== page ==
TSA Thanksgiving Alert: Banned Foods at Washington Airports

Thanksgiving is around the corner, and many people will visit their loved ones to celebrate the holiday but save yourself the hassle and know what you can and can't take on your airplane flight.

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Navigating Thanksgiving Travel: WA State TSA's Banned Foods List

If you are planning to travel by air, you need to know what foods you can pack in your luggage and what you can't. The TSA regulates what passengers can bring on board a plane for safety reasons.

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So, don't be surprised if your favorite Thanksgiving dish doesn't pass through security.

I'll discuss the Thanksgiving foods that can't be taken through TSA at airports in Washington State.

I've recalled a few incidents where I've been taken aside at security and lectured on a few of the items that I had packed.

Here’s Why Ocean Spray Prints Cranberry Sauce Can Labels Upside Down
Kasey Silvia
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So here is the list of food items you can't pack from an article from the dailymeal.com

Cranberry sauce (homemade or canned): Cranberry sauce is a staple dish for many families during Thanksgiving but unfortunately, TSA considers the sauce to be in the "liquids and gels" category, which means that you are only allowed to carry a maximum of 3.4 ounces (100mL) in your carry-on luggage. If you are carrying more than this amount, you must pack it in your checked luggage.

Gravy (homemade, in a jar, or canned): Gravy is another Thanksgiving dish that is not allowed through TSA. Like the above-mentioned cranberry sauce, it is considered a "liquid and gel" type of food, which means you can only pack a limited amount.

Canned fruit or vegetables: Canned fruits and vegetables are a convenient option for many people as they are easy to pack and store. However, they are not allowed through TSA. If you want to carry canned fruits or vegetables, put them in your checked luggage.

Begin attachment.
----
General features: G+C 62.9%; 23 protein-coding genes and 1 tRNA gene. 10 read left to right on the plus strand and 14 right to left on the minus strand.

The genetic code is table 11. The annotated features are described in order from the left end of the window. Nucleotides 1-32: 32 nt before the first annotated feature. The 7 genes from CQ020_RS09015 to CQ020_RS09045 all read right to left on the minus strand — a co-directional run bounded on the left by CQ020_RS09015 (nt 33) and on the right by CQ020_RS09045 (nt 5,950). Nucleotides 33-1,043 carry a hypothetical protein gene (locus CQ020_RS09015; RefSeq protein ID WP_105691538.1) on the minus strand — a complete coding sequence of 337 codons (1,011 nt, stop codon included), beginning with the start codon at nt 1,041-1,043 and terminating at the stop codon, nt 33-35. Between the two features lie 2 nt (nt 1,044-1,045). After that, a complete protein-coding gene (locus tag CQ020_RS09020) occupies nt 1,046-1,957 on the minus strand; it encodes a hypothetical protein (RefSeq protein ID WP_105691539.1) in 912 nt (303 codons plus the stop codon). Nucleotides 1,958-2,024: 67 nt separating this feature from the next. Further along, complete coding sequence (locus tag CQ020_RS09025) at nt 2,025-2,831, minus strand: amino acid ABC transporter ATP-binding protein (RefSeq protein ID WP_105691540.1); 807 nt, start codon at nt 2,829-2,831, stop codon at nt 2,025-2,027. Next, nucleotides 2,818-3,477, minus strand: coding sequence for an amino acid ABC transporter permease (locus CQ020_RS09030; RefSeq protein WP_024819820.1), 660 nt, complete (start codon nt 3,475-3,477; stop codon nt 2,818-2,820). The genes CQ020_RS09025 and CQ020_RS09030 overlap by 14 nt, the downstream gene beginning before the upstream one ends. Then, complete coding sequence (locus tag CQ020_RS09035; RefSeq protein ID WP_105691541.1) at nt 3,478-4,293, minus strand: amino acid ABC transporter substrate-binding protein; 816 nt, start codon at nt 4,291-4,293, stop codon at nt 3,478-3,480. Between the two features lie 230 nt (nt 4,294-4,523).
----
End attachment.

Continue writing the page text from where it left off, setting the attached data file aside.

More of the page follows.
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Maple syrup: As delicious as it may be, maple syrup is not allowed through TSA. Like other liquid foods, it falls under the "liquid and gel" category. You can only carry a limited amount of 3.4 ounces (100mL) or pack it in your checked luggage.

Preserves, jams, and jellies: Preserves, jams, and jellies are another staple food during Thanksgiving. However, you can't carry them on a plane.

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Thinkstock-by jupiterimages
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Wine, Champagne, or sparkling cider: It's common to celebrate Thanksgiving with a glass of wine or cider. However, if you are traveling by air, you can't carry more than 3.4 ounces (100mL) of alcoholic beverages on board a plane.

Alcoholic beverages over 140 proof: TSA prohibits passengers from carrying alcoholic beverages with over 140 proof. These kinds of alcoholic beverages are flammable and hazardous. They can only be shipped as cargo.

Traveling during Thanksgiving can be stressful, and packing can be even more challenging so save yourself the hassle of getting pulled aside (yes, I've had it happen to me) and seeing your favorite foods tossed into the garbage. Always double-check with your airline guidelines before traveling.

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